In today’s post, we’ll conclude our ongoing discussion of how financially troubled individuals who owe a considerable tax debt to the Internal Revenue Service should take some solace in the fact that they have viable payment options at their disposal.
To recap, we’ve discussed how people could potentially tackle their tax debt via installment agreements, which are essentially arrangements whereby a person promises to pay the IRS a set amount of money every month for as long as is necessary.
Two other viable options for those people wanting to settle tax debts with the federal government, but who are limited in their ability to do so include offers in compromise and currently non-collectible status.
Offers in compromise
While it may seem hard to believe, the IRS may prove willing to settle your tax debt for less than the amount owed, something known as an offer in compromise.
It’s important to understand, however, that the agency won’t be the one making the offer. Indeed, anyone considering this option will be required to not only make the settlement proposal, but also file what is known as a Form 656 outlining the entirety of their assets, expenses, liabilities and income.
Furthermore, it’s important to keep the following in mind if considering an OIC:
- The IRS generally takes anywhere from six months to one year to reach a decision concerning an OIC, and the statute of limitations for collection will be extended by the amount of time the agency takes to make its determination.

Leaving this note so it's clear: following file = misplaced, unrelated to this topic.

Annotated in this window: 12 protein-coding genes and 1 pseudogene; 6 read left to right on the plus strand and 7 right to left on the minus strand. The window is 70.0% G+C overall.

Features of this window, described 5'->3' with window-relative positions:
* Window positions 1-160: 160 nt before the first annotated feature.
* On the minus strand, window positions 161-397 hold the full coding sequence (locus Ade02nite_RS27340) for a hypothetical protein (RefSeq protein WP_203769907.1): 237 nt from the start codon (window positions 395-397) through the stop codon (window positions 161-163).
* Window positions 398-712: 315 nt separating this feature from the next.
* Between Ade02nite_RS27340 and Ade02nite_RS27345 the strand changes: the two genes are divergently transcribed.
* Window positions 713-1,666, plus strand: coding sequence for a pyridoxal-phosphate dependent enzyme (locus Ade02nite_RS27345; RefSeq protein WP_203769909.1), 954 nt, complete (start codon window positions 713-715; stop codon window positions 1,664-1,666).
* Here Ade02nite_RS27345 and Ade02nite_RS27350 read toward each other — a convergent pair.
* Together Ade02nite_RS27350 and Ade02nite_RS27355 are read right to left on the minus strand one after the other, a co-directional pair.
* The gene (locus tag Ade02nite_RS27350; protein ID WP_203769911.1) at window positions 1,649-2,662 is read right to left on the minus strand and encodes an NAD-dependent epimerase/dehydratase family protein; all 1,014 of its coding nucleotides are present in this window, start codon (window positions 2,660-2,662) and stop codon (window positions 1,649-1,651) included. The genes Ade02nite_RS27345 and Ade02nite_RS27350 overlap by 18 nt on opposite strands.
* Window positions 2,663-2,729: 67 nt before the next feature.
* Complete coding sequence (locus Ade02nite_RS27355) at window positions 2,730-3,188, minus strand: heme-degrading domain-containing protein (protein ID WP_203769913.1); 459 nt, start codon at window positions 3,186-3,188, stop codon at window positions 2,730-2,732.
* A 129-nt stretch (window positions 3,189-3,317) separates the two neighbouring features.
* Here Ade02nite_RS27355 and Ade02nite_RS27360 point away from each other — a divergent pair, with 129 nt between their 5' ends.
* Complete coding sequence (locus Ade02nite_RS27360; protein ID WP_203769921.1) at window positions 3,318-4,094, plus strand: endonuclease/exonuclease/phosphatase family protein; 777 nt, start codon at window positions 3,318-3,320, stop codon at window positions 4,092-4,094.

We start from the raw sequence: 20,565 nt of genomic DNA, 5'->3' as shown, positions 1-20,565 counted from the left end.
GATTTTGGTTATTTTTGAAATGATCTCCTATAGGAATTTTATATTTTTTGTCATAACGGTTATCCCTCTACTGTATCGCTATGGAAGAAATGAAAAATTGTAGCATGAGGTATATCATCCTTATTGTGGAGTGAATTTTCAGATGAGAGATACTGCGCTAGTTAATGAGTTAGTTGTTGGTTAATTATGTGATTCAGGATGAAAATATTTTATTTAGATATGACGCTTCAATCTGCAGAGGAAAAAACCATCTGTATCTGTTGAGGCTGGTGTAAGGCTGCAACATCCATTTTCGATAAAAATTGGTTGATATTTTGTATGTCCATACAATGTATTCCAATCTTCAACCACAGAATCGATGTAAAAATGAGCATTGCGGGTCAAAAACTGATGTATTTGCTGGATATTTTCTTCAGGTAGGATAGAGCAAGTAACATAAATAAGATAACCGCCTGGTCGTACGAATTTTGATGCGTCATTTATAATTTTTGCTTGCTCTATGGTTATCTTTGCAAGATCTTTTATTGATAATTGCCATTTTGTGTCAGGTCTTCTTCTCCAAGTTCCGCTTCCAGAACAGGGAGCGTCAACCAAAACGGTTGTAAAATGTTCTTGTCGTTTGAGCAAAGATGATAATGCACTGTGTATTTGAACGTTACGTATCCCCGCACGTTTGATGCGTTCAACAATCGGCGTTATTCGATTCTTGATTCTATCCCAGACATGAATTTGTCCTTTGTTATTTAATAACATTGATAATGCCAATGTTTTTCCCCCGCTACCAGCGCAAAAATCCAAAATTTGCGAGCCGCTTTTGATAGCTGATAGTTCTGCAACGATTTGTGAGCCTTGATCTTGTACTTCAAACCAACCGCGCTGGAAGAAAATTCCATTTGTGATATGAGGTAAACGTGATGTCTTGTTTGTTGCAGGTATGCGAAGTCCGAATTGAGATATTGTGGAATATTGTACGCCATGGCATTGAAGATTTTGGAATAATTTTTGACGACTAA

- If the OIC is accepted by the IRS, the debt will be paid off via a lump sum or monthly installments.
- If the OIC is rejected by the IRS, collection actions will be accelerated.
Currently non-collectible status
If you’re either underemployed or unemployed, and owe a sizeable tax debt that you can scarcely afford to cover in any capacity, a viable option may be to request something known as “currently non-collectible status.”
CNC status means that all collection actions by the IRS will come to a halt and the statute of limitations for collection will continue to run.
As with everything, however, there’s a catch.
Specifically, the IRS treats CNC status as being only temporary and will therefore review your case on an annual basis. If it determines that you no longer qualify for CNC status, you will need to make alternate payment arrangements to cover your tax debt.
If you have any anxiety relating to tax debt, it’s important to consider speaking with an experienced legal professional who can answer your questions and explain the law as soon as possible.